This quilt has stood up to time much better. If my memory serves me well, it can be dated to the late 1830s. It is the large pieced star one sees from that time period and contains the delightful Turkey red fabric. Don't you love the applique border you can see toward the back of the picture?
Here is a detail showing some of the red fabric I just love. If any fabric designers and manufacturers happen to be reading this, we need more reproductions! Good ones, mind you, that accurately recreate the shade of red seen in the surviving mid-19th century quilts.
This group of photos didn't load in the order I intended so forgive the jumping about. First, let's immerse ourselves in the red and green gloriousness of it all. Above is the corner section of the quilt - all four corners are made of nine eight-pointed stars with sashing.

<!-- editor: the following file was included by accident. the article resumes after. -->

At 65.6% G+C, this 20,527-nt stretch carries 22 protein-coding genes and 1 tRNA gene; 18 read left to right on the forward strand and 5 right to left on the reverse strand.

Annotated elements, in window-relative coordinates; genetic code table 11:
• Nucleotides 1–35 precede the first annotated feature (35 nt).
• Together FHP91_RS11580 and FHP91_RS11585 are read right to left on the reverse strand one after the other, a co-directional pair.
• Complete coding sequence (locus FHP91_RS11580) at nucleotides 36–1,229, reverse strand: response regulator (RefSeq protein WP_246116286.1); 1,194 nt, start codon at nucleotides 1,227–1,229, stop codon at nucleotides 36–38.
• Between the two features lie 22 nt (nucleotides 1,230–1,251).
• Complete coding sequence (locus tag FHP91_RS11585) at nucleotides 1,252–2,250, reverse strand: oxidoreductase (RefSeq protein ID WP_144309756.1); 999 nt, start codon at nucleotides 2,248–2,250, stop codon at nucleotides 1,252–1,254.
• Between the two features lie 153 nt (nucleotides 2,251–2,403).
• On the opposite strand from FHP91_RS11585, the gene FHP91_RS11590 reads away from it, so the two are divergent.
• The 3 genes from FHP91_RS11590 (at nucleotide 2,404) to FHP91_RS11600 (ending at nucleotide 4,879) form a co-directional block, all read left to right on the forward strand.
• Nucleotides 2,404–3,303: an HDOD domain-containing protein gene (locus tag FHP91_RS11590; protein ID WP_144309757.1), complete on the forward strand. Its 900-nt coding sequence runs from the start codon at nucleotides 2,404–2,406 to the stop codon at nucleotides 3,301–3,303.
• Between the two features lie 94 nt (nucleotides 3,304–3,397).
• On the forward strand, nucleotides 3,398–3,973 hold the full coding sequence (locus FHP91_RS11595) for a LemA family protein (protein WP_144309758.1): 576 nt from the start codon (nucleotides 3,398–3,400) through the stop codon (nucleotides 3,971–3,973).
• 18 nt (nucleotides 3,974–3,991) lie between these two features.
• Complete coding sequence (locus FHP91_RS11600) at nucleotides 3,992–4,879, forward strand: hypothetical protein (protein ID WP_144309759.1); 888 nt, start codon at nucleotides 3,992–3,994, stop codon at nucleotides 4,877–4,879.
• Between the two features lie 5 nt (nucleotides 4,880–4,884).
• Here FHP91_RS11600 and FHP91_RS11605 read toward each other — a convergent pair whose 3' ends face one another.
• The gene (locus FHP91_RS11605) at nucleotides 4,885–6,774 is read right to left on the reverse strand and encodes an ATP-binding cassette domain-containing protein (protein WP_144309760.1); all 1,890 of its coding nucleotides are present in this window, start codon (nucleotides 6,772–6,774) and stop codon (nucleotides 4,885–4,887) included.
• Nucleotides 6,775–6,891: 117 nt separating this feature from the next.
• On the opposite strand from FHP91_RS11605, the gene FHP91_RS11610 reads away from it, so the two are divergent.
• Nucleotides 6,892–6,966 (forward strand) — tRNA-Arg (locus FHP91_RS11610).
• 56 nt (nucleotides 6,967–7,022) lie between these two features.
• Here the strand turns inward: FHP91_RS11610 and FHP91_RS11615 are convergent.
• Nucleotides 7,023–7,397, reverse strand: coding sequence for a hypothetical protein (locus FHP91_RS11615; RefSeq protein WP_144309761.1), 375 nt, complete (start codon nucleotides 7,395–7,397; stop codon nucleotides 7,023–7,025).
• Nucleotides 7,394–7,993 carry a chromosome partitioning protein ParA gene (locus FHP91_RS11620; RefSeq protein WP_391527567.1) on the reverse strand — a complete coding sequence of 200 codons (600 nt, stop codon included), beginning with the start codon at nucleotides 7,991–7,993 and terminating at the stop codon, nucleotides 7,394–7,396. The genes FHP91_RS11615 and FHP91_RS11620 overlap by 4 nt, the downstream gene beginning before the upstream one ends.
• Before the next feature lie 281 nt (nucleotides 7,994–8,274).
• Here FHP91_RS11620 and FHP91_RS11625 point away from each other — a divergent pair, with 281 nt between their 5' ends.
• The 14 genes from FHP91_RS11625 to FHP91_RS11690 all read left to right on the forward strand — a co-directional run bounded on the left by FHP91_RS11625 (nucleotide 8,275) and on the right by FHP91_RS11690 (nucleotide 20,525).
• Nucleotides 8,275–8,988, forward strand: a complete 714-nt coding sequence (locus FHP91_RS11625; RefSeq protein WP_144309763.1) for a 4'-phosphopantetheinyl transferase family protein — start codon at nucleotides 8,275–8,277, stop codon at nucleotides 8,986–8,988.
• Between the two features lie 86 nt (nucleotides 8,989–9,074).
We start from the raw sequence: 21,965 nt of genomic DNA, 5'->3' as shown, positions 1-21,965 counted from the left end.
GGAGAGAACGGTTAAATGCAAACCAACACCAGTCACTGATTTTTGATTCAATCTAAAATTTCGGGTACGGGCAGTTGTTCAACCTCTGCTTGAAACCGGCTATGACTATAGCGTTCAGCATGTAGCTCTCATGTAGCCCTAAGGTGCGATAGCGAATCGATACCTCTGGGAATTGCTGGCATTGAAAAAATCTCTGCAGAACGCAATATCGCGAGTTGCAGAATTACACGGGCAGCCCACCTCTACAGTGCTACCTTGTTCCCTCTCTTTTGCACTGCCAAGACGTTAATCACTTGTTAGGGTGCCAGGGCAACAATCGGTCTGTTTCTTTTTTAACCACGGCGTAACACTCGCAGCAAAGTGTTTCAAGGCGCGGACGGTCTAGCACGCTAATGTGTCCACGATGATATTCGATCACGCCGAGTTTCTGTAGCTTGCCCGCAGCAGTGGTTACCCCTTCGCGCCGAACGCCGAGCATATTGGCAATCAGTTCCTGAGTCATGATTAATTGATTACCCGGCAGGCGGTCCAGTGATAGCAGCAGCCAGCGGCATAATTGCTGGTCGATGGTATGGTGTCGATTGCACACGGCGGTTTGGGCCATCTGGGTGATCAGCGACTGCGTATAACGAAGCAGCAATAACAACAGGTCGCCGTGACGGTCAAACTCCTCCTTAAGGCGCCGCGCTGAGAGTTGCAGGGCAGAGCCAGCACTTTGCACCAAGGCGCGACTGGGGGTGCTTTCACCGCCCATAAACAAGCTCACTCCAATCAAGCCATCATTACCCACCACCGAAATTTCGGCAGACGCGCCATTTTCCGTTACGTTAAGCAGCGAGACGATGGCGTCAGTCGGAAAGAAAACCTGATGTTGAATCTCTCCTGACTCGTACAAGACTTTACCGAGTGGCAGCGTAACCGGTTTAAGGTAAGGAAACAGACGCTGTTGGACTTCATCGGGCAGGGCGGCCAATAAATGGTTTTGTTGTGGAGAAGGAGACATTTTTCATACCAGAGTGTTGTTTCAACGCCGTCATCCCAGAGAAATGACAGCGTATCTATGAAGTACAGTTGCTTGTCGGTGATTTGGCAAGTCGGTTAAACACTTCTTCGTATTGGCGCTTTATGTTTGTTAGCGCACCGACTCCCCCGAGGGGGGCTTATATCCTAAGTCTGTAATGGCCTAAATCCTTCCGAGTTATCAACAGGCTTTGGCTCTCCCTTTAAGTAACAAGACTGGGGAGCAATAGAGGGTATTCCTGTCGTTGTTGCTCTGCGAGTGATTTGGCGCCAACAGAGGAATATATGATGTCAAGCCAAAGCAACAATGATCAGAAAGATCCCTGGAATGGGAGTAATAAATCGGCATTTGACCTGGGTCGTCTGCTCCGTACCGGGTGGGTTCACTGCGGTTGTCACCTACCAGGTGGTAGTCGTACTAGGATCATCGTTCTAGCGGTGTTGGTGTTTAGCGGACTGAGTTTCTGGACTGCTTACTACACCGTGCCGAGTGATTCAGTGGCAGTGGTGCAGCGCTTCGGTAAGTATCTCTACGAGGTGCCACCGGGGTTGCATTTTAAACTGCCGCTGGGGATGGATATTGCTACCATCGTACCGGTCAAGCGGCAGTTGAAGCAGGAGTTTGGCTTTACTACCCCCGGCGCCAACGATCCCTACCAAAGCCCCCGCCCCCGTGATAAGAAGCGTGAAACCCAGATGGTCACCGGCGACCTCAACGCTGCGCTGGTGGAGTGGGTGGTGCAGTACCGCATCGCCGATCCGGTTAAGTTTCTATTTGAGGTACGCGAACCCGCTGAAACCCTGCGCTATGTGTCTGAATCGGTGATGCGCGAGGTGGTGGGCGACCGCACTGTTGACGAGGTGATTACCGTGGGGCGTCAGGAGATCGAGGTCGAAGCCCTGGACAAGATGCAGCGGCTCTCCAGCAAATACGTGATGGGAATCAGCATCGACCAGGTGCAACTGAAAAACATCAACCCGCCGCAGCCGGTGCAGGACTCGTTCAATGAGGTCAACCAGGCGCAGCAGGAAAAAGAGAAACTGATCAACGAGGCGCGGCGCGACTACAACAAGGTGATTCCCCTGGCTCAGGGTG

And above, is a bigger section of the quilt showing that the maker also managed to successfully sash around the large center star and fit more sashed stars in the triangular sections on the sides.
Here is a better picture of this engineering marvel. The use of the limited palette (red, green and white) makes for the pulsing effect you get looking at the quilt. I think I even captured it in the picture although in "real life" it was quite striking.
Above is a close up of a stamp with a name - Guyer on the back of the quilt. I also like seeing the two green fabrics used in the binding and the quilt. Don't you love them?